Other poets who have influenced me include Jack Spicer, whom I return to when I want to be reminded of how language can unmake the world, Jayne Cortez, who teaches me how joy and anger can co-exist, Denise Duhamel, whose use of form I love; and a lot of poets in translation, especially the South Korean poet Kim Hyesoon and all of the original surrealists. Most of the books I buy are in translation. I just discovered the Peruvian poet Blanca Varela. I don’t think she has influenced me yet, but I am sure she will.
I am in a writing group with Sharon Mesmer, Jean-Paul Pecqueur, Boni Joi, and Yerra Sugarman; reading their poems every month and getting their invaluable feedback has also been a huge influence. They are brilliant poets and great readers.
AW: How do you teach poetry without destroying it? In fact, how do you teach any writing or art, other than technical writing or illustration, without destroying it?
JF: I never felt that learning about an art form destroyed it. I guess toxic teachers could, but I try to just share my love of poetry and encourage a wide range of approaches and aesthetics. One thing that’s a little different about my approach to teaching is that I emphasize in-class writing exercises which force students not to overthink or worry too much about intention. I think being overly intentional about what one “WANTS TO SAY” is more of a detriment to creating good poetry than learning about the art form.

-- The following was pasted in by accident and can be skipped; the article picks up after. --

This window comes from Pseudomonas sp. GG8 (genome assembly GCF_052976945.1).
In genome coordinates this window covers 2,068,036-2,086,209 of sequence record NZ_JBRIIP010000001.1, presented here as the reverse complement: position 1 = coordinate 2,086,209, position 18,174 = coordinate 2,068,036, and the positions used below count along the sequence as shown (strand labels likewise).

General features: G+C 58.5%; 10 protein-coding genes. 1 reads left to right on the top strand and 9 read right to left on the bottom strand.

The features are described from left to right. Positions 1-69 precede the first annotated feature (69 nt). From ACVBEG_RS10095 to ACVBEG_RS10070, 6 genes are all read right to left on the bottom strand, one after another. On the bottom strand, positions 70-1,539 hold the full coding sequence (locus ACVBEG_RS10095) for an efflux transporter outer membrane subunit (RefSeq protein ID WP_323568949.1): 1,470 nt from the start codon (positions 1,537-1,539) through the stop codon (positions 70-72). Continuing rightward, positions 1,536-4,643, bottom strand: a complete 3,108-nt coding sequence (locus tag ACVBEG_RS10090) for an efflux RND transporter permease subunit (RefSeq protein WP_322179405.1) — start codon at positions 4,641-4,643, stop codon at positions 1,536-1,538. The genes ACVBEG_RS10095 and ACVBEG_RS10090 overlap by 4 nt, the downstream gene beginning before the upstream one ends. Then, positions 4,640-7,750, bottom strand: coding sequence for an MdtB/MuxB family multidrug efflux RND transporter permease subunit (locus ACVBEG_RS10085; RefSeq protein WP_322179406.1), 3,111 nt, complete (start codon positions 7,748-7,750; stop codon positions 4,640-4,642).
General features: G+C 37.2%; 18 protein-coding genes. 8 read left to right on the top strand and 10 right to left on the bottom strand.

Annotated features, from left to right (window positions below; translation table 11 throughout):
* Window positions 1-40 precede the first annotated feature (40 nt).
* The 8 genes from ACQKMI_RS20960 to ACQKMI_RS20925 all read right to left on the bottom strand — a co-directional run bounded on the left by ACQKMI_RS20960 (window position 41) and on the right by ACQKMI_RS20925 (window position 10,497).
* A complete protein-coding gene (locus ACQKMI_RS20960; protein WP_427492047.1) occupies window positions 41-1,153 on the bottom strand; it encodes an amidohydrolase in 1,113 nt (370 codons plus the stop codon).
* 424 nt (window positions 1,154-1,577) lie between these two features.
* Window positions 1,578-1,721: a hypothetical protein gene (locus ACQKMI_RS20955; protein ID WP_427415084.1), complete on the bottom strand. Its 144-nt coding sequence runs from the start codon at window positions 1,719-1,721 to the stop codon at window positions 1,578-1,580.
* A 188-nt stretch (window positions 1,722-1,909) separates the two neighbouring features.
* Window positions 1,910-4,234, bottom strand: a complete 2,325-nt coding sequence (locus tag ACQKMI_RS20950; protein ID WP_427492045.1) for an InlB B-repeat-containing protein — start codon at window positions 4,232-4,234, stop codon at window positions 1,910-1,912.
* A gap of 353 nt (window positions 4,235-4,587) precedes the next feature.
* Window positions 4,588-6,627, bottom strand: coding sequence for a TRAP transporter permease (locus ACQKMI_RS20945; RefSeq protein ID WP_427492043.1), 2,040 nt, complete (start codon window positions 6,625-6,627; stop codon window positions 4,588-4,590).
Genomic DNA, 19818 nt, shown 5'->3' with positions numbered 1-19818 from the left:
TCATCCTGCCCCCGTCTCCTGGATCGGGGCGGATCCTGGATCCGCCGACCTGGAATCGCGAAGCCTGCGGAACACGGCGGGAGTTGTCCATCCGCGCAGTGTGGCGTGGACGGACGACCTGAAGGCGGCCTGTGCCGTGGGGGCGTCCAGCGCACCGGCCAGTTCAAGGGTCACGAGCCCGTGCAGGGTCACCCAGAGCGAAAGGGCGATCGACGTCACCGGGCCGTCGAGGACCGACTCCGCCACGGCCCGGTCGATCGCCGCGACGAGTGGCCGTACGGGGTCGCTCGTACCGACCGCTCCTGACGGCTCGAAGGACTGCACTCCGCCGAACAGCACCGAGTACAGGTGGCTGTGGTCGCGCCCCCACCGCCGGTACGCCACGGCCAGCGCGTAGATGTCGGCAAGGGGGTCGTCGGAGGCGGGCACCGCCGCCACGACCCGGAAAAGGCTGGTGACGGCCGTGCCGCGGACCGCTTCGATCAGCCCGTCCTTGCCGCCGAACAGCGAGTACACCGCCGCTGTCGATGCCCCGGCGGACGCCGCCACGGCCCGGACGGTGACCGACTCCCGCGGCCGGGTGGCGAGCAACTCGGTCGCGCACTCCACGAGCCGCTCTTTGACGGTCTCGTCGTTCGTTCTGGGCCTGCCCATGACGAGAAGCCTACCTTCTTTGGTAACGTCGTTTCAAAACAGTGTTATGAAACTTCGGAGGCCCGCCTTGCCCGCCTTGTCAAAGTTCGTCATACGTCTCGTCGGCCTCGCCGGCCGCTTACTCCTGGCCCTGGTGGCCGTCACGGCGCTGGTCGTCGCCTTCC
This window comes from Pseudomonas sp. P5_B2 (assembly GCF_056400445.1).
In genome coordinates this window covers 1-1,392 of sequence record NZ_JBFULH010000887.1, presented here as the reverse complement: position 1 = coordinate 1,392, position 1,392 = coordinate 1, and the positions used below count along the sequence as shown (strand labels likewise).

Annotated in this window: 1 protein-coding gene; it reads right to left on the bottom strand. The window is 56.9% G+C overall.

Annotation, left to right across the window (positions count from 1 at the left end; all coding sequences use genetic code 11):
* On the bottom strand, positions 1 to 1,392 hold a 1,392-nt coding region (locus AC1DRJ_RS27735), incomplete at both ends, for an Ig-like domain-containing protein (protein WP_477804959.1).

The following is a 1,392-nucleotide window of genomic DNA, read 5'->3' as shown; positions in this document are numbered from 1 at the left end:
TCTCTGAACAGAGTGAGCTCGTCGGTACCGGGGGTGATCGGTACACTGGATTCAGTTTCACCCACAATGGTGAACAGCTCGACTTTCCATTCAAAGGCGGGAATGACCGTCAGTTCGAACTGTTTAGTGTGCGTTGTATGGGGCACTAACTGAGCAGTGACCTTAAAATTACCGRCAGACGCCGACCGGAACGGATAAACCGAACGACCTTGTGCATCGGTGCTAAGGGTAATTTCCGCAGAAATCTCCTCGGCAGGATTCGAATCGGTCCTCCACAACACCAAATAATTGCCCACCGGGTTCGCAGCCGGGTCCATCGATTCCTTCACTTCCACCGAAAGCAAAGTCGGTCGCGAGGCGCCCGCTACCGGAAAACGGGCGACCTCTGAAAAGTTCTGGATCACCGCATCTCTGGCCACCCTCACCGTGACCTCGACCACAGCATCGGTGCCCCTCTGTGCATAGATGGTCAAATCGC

AW: In the Boog City Interview Liz Axelrod says you have a humorous touch in your writing? Is it intentional, or organic? I know several of my poems draw laughs, but I never write for comedic effect. If you do, can you explain how you do it?
JF: I don’t think that I set out trying to tell a joke, but I think that like a lot of Jewish writers I tend to see the absurd humor in suffering. But I suppose my approach to art is playful, so that also leads to humor.